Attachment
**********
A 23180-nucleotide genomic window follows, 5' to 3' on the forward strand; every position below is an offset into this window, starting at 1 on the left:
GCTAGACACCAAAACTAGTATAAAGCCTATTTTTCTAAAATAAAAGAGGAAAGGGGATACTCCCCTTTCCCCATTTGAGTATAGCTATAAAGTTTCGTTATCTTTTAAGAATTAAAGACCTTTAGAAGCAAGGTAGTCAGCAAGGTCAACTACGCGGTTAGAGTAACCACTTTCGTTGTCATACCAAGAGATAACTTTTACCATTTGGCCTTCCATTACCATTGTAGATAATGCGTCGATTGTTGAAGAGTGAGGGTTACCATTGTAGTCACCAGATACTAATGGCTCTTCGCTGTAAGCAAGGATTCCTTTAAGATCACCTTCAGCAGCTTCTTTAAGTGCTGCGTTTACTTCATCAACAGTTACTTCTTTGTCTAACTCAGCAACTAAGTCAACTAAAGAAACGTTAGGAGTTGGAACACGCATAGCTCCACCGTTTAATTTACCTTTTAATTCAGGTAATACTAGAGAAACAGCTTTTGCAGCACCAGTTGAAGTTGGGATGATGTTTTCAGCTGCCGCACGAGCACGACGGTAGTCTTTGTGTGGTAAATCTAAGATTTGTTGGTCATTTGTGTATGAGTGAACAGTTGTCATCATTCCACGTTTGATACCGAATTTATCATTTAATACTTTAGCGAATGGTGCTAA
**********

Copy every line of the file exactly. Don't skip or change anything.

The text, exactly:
A 23180-nucleotide genomic window follows, 5' to 3' on the forward strand; every position below is an offset into this window, starting at 1 on the left:
GCTAGACACCAAAACTAGTATAAAGCCTATTTTTCTAAAATAAAAGAGGAAAGGGGATACTCCCCTTTCCCCATTTGAGTATAGCTATAAAGTTTCGTTATCTTTTAAGAATTAAAGACCTTTAGAAGCAAGGTAGTCAGCAAGGTCAACTACGCGGTTAGAGTAACCACTTTCGTTGTCATACCAAGAGATAACTTTTACCATTTGGCCTTCCATTACCATTGTAGATAATGCGTCGATTGTTGAAGAGTGAGGGTTACCATTGTAGTCACCAGATACTAATGGCTCTTCGCTGTAAGCAAGGATTCCTTTAAGATCACCTTCAGCAGCTTCTTTAAGTGCTGCGTTTACTTCATCAACAGTTACTTCTTTGTCTAACTCAGCAACTAAGTCAACTAAAGAAACGTTAGGAGTTGGAACACGCATAGCTCCACCGTTTAATTTACCTTTTAATTCAGGTAATACTAGAGAAACAGCTTTTGCAGCACCAGTTGAAGTTGGGATGATGTTTTCAGCTGCCGCACGAGCACGACGGTAGTCTTTGTGTGGTAAATCTAAGATTTGTTGGTCATTTGTGTATGAGTGAACAGTTGTCATCATTCCACGTTTGATACCGAATTTATCATTTAATACTTTAGCGAATGGTGCTAA